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Sunday, August 21, 2016

1950 Newspaper Reveals When Beury Monument Was Erected

Beury Monument in Quinnimont
It's time to unfurl the "Mission Accomplished" banner and to celebrate by writing another new post. For today, after being on the lookout for it for decades, I  finally stumbled upon a credible source that cites the year that the granite monument was erected in Quinnimont, WV, honoring Joseph Lawton Beury for shipping the first railroad car of coal from the New River Coalfield in 1873.

Now, with this great mystery solved, instead of saying the monument was "probably erected sometime in the 1920s" I can more precisely say it was erected "during the summer of 1921." [1]  Achieving better precision with fewer keystrokes is always a good thing, no?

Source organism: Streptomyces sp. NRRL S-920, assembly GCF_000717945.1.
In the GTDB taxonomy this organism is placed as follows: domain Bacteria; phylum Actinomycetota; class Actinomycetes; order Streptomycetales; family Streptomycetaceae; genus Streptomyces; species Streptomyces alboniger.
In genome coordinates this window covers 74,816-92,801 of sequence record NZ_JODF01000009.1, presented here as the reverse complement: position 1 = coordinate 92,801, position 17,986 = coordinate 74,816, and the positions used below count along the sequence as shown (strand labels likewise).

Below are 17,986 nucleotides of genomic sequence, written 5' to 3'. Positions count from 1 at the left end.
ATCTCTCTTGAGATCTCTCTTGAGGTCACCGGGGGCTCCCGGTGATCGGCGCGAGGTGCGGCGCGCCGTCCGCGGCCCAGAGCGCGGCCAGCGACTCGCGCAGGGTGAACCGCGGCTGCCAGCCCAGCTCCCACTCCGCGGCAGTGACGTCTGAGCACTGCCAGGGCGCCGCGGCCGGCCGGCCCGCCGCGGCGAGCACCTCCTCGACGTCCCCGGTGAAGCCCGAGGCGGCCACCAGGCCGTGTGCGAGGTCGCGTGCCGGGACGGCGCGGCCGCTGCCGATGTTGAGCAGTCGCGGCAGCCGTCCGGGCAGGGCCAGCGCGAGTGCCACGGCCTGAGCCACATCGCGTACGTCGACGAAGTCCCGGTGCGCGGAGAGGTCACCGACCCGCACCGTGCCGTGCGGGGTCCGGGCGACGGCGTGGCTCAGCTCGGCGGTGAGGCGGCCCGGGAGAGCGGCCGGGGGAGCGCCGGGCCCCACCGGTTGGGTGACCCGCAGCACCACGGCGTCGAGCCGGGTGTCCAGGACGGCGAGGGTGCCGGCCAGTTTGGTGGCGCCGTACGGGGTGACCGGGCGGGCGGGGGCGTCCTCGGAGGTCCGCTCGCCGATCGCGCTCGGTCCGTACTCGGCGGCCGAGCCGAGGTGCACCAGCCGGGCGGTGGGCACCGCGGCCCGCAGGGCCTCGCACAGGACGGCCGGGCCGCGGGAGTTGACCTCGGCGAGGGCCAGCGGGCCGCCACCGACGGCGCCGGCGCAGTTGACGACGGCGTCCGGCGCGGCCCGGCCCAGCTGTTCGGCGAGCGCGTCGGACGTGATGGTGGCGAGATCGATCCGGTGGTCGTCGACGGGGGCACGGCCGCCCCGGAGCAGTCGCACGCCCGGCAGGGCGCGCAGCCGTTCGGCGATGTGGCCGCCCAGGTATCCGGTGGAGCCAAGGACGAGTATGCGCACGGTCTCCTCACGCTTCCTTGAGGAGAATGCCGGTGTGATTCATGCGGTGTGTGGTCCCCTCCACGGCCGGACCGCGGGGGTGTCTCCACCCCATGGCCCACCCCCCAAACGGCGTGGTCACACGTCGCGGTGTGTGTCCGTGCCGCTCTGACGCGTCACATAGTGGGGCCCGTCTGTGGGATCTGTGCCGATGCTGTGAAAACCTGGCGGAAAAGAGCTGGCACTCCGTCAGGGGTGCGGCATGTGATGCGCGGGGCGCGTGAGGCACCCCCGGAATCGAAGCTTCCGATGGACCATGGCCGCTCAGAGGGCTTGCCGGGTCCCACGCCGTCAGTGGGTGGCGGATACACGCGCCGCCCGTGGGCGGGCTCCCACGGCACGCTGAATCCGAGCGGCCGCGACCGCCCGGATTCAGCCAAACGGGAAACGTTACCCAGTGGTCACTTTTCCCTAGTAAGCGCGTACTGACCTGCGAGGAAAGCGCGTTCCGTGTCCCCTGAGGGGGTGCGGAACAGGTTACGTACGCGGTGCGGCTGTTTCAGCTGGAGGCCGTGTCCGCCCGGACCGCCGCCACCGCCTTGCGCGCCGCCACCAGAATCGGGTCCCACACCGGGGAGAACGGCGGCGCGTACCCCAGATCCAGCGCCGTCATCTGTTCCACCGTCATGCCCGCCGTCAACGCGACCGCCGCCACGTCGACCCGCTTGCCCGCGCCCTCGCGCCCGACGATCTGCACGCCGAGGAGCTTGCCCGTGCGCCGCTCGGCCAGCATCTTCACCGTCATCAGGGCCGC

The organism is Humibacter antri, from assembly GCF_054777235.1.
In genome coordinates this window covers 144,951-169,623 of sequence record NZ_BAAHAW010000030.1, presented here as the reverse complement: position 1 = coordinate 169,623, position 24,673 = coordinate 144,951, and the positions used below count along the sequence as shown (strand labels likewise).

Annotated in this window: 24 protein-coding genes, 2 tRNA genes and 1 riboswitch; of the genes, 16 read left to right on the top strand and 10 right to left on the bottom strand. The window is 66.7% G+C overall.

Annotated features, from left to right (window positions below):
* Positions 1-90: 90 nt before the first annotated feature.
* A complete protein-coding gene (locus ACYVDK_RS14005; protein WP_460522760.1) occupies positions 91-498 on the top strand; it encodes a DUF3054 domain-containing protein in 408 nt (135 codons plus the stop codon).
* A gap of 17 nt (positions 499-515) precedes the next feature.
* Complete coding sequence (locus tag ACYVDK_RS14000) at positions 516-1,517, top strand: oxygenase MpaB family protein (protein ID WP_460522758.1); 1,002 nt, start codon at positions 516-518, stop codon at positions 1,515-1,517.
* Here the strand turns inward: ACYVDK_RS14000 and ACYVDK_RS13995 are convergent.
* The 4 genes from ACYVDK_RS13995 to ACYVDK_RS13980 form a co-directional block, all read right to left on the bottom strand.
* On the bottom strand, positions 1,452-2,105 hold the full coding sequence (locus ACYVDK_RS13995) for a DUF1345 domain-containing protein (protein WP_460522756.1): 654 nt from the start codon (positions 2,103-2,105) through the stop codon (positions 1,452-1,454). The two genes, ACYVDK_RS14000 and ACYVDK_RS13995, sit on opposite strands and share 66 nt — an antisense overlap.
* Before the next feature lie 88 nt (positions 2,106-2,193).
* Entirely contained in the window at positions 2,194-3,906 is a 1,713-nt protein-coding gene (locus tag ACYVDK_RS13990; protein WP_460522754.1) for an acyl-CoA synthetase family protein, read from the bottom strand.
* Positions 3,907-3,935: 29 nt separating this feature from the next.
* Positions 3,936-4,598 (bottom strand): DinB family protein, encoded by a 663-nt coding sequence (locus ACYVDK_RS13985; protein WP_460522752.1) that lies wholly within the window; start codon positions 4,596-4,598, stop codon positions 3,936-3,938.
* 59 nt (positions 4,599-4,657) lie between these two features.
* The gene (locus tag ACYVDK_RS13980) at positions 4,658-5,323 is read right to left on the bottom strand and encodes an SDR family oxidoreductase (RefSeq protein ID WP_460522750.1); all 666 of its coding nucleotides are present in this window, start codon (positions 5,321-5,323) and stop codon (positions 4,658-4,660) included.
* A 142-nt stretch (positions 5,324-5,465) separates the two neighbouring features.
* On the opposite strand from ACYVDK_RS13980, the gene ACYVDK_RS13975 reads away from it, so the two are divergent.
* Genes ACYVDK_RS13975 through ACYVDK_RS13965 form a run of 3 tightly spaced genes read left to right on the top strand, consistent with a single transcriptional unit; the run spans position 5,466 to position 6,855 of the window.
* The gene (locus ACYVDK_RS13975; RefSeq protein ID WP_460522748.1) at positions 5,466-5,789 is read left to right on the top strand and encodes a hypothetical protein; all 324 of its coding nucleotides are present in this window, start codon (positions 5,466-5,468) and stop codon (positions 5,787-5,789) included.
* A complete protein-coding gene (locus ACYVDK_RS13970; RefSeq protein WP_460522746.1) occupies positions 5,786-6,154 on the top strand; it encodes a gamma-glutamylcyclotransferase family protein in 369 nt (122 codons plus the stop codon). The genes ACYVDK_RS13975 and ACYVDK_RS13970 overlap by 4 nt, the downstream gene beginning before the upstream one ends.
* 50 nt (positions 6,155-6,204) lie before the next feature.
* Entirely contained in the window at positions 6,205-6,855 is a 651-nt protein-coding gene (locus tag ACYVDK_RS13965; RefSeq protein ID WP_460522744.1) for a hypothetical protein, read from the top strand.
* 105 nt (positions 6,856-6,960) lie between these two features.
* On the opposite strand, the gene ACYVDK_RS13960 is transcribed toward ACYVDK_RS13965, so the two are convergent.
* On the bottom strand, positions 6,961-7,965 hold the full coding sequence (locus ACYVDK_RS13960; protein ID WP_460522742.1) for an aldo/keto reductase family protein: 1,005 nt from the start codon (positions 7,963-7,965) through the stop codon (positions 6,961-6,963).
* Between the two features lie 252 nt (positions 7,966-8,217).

But unfortunately, just as one Beury mystery was solved, another somehow managed to rear its ugly head. Let me elaborate...

When Joe Beury first came to open the coal mine at present-day Quinnimont, the area was quite literally, a wilderness. According to local legend, Beury gave the settlement that he helped forge, its name.

The story is oft' repeated that when Beury first came to the area, he and his wife lived in "a rude log cabin located on Laurel Creek" for about five years. But according to an old Shirley Donnelly newspaper column from 1962 [2], "One of the cabins that the pioneer coal operator lived in was removed in 1962 by a Huntington man, who took the cabin materials to his home at Huntington, where the cabin was rebuilt and restored."

Does one of the original Beury cabins from the 1870s still survive?  Developing...


Sources


[1] Beckley Post-Herald (Beckley, West Virginia) · Sat, Aug 26, 1950 · Page 124

[2] Beckley Post-Herald (Beckley, West Virginia) · Thu, May 18, 1967 · Page 4

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